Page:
Yoga made me very aware of my tight shoulders. During my first yoga class I couldn't reach my arms straight overhead. Previously, I didn't even know tight shoulders were really a thing. So I kept coming to class thinking that with a consistent practice they would naturally open up... But. They. Didn't. Can you relate? The reason: 1) I wasn't spending enough time doing the correct openers, and 2) I was accidentally making my shoulders even tighter during yoga!
Why were my shoulders tight to begin with? I slouched all through high school because I was self-conscious of my height (I'm 5'9"). I never stretched my shoulders out until I was in my mid 20s. I waterskied for about 15 years (think shoulders being pulled forward). I have spent far too many hours sitting at a desk slouched over a computer. When I'm anxious or stressed I pull my shoulders up to my ears unconsciously to keep myself "safe." My parents have tight shoulders, too. It's basically in my DNA.
When I first started teaching yoga I noticed that tight shoulders tend to be the norm. Most of us struggle with tight shoulders predominantly because of our lifestyles. Also, in general, people don't tend to stretch their shoulders out prior to yoga.
Whenever I ask my student what they'd like to focus on they usually want shoulder or hip openers. Opening up the shoulders just feels so damn good. BUT most of these students don't realize that they are actually making their shoulders even tighter when they practice. Yikes! As I previously mentioned, I did the same thing for years. When we are in an asana such as Warrior 1, we tend to think about our lower bodies. That's part of the problem. Asanas that aren't really upper body postures tend to be the ones where we damage our shoulders the most. Crazy, right?
By bringing tension into the shoulders day after day during yoga you'll likely feel worse or even develop pain. Maybe you'll notice tension headaches after class. I know I did!
Below are a few typical areas of class where I see the most shoulder issues and how to correct it.
Take a peak at the photo. On the left you can see how my shoulders are moving up the back, close together, and tight around my head. This does not feel good. On the righthand side, notice how much more space there is throughout the upper back. This is what we want.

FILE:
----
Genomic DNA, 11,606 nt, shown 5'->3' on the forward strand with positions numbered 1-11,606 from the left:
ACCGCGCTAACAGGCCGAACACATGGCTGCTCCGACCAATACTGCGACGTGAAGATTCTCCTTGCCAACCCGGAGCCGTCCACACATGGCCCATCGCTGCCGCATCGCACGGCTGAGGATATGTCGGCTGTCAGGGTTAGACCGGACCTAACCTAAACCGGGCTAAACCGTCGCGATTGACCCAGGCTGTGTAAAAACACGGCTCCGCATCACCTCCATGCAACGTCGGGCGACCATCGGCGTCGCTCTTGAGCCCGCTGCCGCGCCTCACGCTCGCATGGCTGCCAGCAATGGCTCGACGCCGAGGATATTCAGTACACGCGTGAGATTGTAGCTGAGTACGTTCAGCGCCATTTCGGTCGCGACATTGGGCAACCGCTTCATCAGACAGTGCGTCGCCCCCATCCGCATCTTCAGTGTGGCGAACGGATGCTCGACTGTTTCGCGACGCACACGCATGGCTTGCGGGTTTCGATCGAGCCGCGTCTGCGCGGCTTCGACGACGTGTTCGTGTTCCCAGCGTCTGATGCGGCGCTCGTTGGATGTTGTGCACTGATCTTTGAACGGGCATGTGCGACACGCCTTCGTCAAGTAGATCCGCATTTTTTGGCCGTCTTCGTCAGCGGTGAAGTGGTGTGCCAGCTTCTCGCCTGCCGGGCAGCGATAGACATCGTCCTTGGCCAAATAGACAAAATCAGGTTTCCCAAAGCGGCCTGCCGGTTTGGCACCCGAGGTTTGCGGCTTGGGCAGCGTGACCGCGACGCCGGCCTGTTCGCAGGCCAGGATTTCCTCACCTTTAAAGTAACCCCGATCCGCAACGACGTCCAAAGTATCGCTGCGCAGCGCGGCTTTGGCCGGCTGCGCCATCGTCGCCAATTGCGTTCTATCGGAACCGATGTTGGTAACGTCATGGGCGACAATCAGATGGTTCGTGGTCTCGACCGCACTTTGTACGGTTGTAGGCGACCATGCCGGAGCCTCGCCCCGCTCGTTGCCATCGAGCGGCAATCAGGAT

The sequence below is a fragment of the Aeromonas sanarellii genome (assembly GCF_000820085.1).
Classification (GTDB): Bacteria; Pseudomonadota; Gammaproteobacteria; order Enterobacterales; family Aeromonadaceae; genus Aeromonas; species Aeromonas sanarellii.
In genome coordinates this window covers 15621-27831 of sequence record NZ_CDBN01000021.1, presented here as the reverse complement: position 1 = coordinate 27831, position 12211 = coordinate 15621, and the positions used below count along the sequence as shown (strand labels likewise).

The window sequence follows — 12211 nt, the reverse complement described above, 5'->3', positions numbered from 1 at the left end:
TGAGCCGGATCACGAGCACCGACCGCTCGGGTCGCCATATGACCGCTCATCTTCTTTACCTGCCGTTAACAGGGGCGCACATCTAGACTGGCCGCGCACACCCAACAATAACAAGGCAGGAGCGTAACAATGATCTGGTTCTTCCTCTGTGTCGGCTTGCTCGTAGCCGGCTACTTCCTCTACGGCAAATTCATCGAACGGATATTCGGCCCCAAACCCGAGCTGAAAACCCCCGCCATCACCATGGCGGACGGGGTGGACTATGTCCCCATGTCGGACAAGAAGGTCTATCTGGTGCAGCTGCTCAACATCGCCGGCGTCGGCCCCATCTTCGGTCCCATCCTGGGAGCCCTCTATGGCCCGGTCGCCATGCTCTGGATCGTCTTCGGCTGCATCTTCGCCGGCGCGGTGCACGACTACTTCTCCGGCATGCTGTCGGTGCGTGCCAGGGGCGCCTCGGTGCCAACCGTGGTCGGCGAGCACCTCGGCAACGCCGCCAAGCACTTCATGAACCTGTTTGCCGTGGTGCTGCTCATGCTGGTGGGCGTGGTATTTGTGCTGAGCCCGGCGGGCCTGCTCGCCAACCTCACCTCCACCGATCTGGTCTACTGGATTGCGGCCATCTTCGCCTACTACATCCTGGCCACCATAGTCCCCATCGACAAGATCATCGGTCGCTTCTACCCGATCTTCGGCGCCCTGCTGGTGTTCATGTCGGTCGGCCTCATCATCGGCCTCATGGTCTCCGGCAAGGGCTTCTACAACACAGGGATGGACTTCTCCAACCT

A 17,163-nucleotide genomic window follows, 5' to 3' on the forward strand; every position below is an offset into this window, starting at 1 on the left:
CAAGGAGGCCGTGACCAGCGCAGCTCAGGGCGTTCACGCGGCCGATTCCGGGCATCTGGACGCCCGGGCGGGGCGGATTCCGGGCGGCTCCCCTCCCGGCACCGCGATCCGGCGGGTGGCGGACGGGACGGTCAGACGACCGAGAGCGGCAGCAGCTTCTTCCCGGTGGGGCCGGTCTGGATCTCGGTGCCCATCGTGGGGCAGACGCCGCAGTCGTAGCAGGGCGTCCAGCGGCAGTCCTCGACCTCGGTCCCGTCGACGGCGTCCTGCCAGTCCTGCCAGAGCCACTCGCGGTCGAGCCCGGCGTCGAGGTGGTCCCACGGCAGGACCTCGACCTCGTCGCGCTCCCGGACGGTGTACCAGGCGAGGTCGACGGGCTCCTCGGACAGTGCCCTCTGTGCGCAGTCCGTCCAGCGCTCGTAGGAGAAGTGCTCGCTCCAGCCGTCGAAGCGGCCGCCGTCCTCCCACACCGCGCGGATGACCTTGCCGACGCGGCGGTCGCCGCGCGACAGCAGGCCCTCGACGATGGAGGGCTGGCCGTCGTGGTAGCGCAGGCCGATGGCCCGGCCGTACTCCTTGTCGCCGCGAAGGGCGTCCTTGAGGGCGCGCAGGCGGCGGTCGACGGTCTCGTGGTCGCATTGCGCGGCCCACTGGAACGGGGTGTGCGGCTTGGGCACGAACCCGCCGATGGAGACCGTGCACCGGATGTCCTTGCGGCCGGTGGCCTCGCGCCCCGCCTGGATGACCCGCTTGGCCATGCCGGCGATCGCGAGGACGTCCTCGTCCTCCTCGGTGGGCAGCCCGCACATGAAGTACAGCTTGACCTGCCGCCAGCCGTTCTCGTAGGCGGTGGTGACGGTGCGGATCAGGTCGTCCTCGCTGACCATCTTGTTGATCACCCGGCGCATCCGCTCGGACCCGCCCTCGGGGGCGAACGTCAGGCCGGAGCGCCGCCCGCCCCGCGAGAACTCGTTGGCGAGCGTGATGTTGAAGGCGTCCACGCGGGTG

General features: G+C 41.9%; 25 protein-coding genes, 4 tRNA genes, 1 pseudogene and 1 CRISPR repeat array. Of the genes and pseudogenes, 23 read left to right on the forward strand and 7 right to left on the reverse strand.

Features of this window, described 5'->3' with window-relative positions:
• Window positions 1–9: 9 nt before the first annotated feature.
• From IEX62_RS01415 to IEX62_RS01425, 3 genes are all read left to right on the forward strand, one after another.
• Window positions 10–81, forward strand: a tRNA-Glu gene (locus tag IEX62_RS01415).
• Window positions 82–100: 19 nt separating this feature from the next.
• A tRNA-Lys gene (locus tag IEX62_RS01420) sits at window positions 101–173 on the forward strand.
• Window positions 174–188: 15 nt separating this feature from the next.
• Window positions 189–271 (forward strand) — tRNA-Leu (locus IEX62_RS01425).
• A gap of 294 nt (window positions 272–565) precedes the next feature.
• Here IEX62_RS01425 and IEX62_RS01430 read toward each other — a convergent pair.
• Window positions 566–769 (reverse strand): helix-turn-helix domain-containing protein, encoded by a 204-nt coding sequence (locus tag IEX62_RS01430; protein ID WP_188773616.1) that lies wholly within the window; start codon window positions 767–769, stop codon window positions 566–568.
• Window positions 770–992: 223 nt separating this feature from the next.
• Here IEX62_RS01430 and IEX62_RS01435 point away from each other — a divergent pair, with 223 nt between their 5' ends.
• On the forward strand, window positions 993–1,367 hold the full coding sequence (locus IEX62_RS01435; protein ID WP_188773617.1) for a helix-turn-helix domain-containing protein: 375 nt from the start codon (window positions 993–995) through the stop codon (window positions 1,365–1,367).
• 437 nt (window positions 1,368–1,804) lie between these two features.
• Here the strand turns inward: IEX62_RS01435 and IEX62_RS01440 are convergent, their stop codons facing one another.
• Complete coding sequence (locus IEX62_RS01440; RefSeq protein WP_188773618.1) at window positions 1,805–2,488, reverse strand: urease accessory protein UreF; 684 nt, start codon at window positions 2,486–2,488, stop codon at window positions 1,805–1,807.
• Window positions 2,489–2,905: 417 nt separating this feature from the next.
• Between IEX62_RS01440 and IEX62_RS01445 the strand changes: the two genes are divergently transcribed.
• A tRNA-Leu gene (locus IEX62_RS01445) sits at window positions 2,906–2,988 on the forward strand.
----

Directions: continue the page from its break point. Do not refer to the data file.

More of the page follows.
Remember that you can always hug your arms around the body in Child's Pose to bypass the shoulders completely!
Come onto the knees. Separate the legs. Walk your hands out and bring your belly onto your quads. Relax your forehead down on your mat (or a block if the floor is not accessible). Stretch your arms out in front. Press your palms into the mat, externally rotate your arms (imagine bringing your upper arms outward and down), and roll the shoulders down the back. Bring your heart down to the floor. Feel the space between the shoulders. Relax the back of your neck. Relax your jaw. Take slow deep breaths, with each exhale, relaxing further.
Please note that the principle of drawing the shoulders down the back, externally rotating the upper arms, and creating space between the shoulders is also what we want to see happen during Downward Facing Dog!
In yoga we reach our arms overhead a lot. Think Warrior 1, any form of low lunge, and certain standing postures.
In the lefthand picture you can see how my shoulders are scrunched around my head. This creates tension in the neck and shoulders, and leads to tightening and tension headaches... just the opposite of what we want. You can learn to stretch your arms straight up overhead without damaging the shoulders (similar to what we did in child's pose, but with the palms facing each other), but I also recommend a goddess arm variation that feels yummy and creates the space we want.
To do: Inhale the arms up. On the exhale bend the elbows. Activate the arms and hands. Palms can face each other or face the front of the mat. Lift your heart. Draw the shoulders back and down away from ears. Soften your jaw, face, and neck.
Don't be afraid to take this variation in class even when the teacher doesn't call for it.
Due to our hamstrings screaming, we typically don't focus on our shoulders when we are forward folding. In the top photo, you can see how rounded my upper back is. I'm reaching for my toes as if my life depended upon it. My shoulders and biceps are pressed against my head. My neck is being shortened. As you probably can guess, it feels terrible.
Do this instead: Stretch your legs down your mat. You can use your hands one at a time to scoop the meat of your butt back (sounds weird, but try it!). The pelvis is tilted slightly back. Toes face up. Engage your quads. Place your hands next to you and pull the shoulders back and down. Draw your heart forward. Lengthen the back of your neck. Gaze out past your toes. Stay here if this is plenty, or fold forward, walking the hands beside you. You can touch your toes or shins if you'd like, but don't force it.
The above principles apply to your entire yoga practice. You have to become aware and notice if you feel tension in the shoulders, neck, and upper back. We never want to feel an increase in tightness or pinching. Use the above techniques to reduce the tension, and prevent yourself from making the tightness worse.
BONUS TIP: Make sure to check in with your face while you practice as well. If you're wincing or clenching your jaw you are likely tightening through the shoulders as well.
Check back soon to learn my favorite shoulder openers, and advice for opening up the shoulders off of the mat as well. If you'd like to ask about a specific posture let me know below.
Questions? Thoughts? I'd love to hear from you!
Happy shoulder opening,